They didn’t know what I was bringing into this and I think Lubin was worried about the wrong things. We’re going to unify. The other champions want to fight me and I’ll take any of them. Give me another title. I want Hurd. Hurd just won. Give me Hurd.”
— Jermell Charlo
“I’m fine. He caught me with a blind shot. I didn’t see it coming. He landed it. I felt like when I got up I could have kept fighting, but it’s boxing. It happens.”
— Erickson Lubin
  Jarrett Hurd lands a right hand on Austin Trout. Photo: Douglas Defelice/Frontproof Media

Jarrett Hurd lands a right hand on Austin Trout. Photo: Douglas Defelice/Frontproof Media

Kicking off the night's televised festivities IBF 154-pound champion Jarrett “Swift” Hurd (21-0, 15 KOs) scored the most significant victory of his career by stopping former champion Austin “No Doubt” Trout (30-4, 17 KOs) after ten rounds of action. The doctor assigned to the bout decided that Trout had taken enough punishment giving Hurd the victory and the first title defense of his career. This was the first time that Trout has been stopped. 

The fight itself was action-packed and filled with momentum shifts. Trout started off the bout landing straight lefts and uppercuts while stepping around Hurd. The New Mexico native had been out of the ring for 17 months and didn’t seem to show any evidence of ring rust. Hurd, who hails from Maryland, kept applying pressure on Trout and when he landed looked to move Trout off balance.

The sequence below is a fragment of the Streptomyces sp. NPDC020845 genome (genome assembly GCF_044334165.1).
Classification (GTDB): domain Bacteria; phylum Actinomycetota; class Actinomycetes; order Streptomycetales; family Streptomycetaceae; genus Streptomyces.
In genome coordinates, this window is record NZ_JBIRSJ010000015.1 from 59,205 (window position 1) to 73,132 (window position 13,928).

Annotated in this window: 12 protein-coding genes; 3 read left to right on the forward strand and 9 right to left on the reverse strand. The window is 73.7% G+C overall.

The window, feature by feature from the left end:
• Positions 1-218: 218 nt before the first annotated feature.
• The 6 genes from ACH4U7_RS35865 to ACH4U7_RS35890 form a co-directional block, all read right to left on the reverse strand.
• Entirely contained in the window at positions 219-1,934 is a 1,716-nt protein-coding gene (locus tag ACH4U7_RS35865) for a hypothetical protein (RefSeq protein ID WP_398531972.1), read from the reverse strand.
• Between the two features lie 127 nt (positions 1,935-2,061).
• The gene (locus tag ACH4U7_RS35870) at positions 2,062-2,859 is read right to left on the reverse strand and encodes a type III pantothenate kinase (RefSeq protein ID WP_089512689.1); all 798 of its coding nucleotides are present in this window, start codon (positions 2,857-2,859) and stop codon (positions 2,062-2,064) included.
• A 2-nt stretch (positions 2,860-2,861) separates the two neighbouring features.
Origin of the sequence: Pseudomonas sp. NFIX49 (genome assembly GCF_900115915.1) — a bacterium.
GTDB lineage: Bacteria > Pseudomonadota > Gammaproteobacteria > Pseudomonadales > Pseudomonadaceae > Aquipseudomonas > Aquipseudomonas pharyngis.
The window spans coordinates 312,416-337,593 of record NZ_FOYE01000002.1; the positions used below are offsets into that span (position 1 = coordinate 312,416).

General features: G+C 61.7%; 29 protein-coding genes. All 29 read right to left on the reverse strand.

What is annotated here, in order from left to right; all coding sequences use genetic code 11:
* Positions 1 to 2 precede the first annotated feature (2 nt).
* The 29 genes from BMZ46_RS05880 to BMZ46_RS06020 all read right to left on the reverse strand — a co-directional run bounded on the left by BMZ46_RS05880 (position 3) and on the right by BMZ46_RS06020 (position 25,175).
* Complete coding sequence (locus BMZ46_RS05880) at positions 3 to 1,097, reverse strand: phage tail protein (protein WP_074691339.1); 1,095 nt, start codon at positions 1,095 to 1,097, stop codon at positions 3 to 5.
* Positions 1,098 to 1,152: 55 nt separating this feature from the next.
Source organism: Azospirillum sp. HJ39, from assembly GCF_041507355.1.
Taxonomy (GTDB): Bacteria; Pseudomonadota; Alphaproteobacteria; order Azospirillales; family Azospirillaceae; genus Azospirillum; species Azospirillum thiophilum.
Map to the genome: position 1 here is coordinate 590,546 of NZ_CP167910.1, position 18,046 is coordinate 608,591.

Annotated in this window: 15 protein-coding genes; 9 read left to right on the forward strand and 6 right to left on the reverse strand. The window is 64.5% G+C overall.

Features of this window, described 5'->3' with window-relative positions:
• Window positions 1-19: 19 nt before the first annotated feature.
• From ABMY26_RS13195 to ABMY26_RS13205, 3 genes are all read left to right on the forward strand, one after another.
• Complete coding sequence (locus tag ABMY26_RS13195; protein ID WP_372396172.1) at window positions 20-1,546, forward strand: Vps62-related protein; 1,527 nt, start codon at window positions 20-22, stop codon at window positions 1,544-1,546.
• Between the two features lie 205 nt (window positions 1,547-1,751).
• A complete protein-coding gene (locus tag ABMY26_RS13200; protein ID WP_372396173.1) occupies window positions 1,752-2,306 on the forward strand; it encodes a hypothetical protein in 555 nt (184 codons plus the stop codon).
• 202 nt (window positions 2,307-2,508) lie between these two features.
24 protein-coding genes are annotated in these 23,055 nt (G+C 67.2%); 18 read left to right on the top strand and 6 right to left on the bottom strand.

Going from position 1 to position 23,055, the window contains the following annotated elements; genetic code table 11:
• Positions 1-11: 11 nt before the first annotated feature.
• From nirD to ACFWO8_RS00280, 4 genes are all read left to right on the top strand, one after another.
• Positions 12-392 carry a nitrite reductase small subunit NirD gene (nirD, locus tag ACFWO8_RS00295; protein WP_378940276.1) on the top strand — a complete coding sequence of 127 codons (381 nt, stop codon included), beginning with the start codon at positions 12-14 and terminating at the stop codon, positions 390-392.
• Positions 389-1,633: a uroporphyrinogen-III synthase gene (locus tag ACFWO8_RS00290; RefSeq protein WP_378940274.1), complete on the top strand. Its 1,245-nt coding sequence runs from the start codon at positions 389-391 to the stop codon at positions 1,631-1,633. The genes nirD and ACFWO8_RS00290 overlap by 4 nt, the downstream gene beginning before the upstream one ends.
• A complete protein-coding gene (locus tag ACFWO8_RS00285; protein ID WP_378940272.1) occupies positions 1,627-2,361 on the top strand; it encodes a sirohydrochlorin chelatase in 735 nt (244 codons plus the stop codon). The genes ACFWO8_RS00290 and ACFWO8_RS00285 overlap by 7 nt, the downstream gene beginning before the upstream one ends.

By the time the sixth round started Hurd had begun to pick up his volume of punching and pressure. Hurd at times resembled Antonio Margarito with his ability to take punches and keep coming forward. The ninth and tenth rounds were big rounds for Hurd who began to wobble Trout with every right hand he landed. Trout looked exhausted and after ten rounds returned to his corner with almost nothing left. The former champion needed to be saved from himself as he showed no quit. After the fight was stopped, Trout was upset, but he was taking a massive amount of punishment at the end of the tenth round. Even in a loss Trout is still a viable opponent and threat for any 154-pounder. 

In victory, Hurd showed the tenacity and mental toughness to come back when losing against a veteran fighter. Hurd is not a perfect fighter, but he is undoubtedly one of the most exciting that the division has to offer. All three judges had Hurd ahead on the scorecards when the fight was stopped. Hurd landed 205 out of 752 total punches at a 35 percent connect rate. Trout landed 208 out of 673 total punches at a 31 percent connect rate. One of the factors that gave Hurd the victory was in the power punches department where he landed 203 out of 476 power punches at a 43 percent connect rate. 

Team Swift, we don’t run from anyone. I’m ready to unify. 2018 is the year for unifications. It doesn’t matter who it is. I’m ready to fight anyone.
— Jarrett Hurd

(All Photos: Douglas Defelice/Frontproof Media)